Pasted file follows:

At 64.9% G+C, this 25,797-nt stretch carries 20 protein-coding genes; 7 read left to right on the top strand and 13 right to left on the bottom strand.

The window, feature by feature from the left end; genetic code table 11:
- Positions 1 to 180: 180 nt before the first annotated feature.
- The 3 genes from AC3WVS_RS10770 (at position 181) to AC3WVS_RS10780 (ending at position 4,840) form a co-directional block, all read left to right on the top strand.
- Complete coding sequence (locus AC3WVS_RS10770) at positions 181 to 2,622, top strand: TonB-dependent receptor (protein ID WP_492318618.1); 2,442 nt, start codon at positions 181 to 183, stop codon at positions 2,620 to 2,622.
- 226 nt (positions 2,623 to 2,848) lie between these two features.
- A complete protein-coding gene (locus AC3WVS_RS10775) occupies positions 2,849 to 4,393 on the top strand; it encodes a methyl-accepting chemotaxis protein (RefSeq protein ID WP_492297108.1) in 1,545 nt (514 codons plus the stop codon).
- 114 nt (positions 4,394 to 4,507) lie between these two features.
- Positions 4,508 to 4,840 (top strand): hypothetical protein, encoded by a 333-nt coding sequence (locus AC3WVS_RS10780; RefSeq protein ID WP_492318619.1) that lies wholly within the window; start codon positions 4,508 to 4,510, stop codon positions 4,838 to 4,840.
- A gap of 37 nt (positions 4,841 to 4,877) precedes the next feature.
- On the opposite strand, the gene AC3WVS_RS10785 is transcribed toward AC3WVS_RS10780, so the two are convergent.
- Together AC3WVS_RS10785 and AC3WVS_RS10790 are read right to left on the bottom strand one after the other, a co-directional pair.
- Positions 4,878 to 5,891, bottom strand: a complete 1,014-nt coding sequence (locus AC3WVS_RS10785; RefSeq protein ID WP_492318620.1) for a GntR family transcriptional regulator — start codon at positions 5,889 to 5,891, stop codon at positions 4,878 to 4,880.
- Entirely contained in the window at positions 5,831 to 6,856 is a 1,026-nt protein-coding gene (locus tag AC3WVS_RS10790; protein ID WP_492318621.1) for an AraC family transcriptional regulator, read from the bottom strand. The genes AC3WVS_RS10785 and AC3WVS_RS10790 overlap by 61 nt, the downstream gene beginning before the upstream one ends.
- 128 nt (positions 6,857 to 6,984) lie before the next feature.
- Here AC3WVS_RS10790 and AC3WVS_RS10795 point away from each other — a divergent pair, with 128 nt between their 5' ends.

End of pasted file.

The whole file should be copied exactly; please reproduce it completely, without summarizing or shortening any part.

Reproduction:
At 64.9% G+C, this 25,797-nt stretch carries 20 protein-coding genes; 7 read left to right on the top strand and 13 right to left on the bottom strand.

The window, feature by feature from the left end; genetic code table 11:
- Positions 1 to 180: 180 nt before the first annotated feature.
- The 3 genes from AC3WVS_RS10770 (at position 181) to AC3WVS_RS10780 (ending at position 4,840) form a co-directional block, all read left to right on the top strand.
- Complete coding sequence (locus AC3WVS_RS10770) at positions 181 to 2,622, top strand: TonB-dependent receptor (protein ID WP_492318618.1); 2,442 nt, start codon at positions 181 to 183, stop codon at positions 2,620 to 2,622.
- 226 nt (positions 2,623 to 2,848) lie between these two features.
- A complete protein-coding gene (locus AC3WVS_RS10775) occupies positions 2,849 to 4,393 on the top strand; it encodes a methyl-accepting chemotaxis protein (RefSeq protein ID WP_492297108.1) in 1,545 nt (514 codons plus the stop codon).
- 114 nt (positions 4,394 to 4,507) lie between these two features.
- Positions 4,508 to 4,840 (top strand): hypothetical protein, encoded by a 333-nt coding sequence (locus AC3WVS_RS10780; RefSeq protein ID WP_492318619.1) that lies wholly within the window; start codon positions 4,508 to 4,510, stop codon positions 4,838 to 4,840.
- A gap of 37 nt (positions 4,841 to 4,877) precedes the next feature.
- On the opposite strand, the gene AC3WVS_RS10785 is transcribed toward AC3WVS_RS10780, so the two are convergent.
- Together AC3WVS_RS10785 and AC3WVS_RS10790 are read right to left on the bottom strand one after the other, a co-directional pair.
- Positions 4,878 to 5,891, bottom strand: a complete 1,014-nt coding sequence (locus AC3WVS_RS10785; RefSeq protein ID WP_492318620.1) for a GntR family transcriptional regulator — start codon at positions 5,889 to 5,891, stop codon at positions 4,878 to 4,880.
- Entirely contained in the window at positions 5,831 to 6,856 is a 1,026-nt protein-coding gene (locus tag AC3WVS_RS10790; protein ID WP_492318621.1) for an AraC family transcriptional regulator, read from the bottom strand. The genes AC3WVS_RS10785 and AC3WVS_RS10790 overlap by 61 nt, the downstream gene beginning before the upstream one ends.
- 128 nt (positions 6,857 to 6,984) lie before the next feature.
- Here AC3WVS_RS10790 and AC3WVS_RS10795 point away from each other — a divergent pair, with 128 nt between their 5' ends.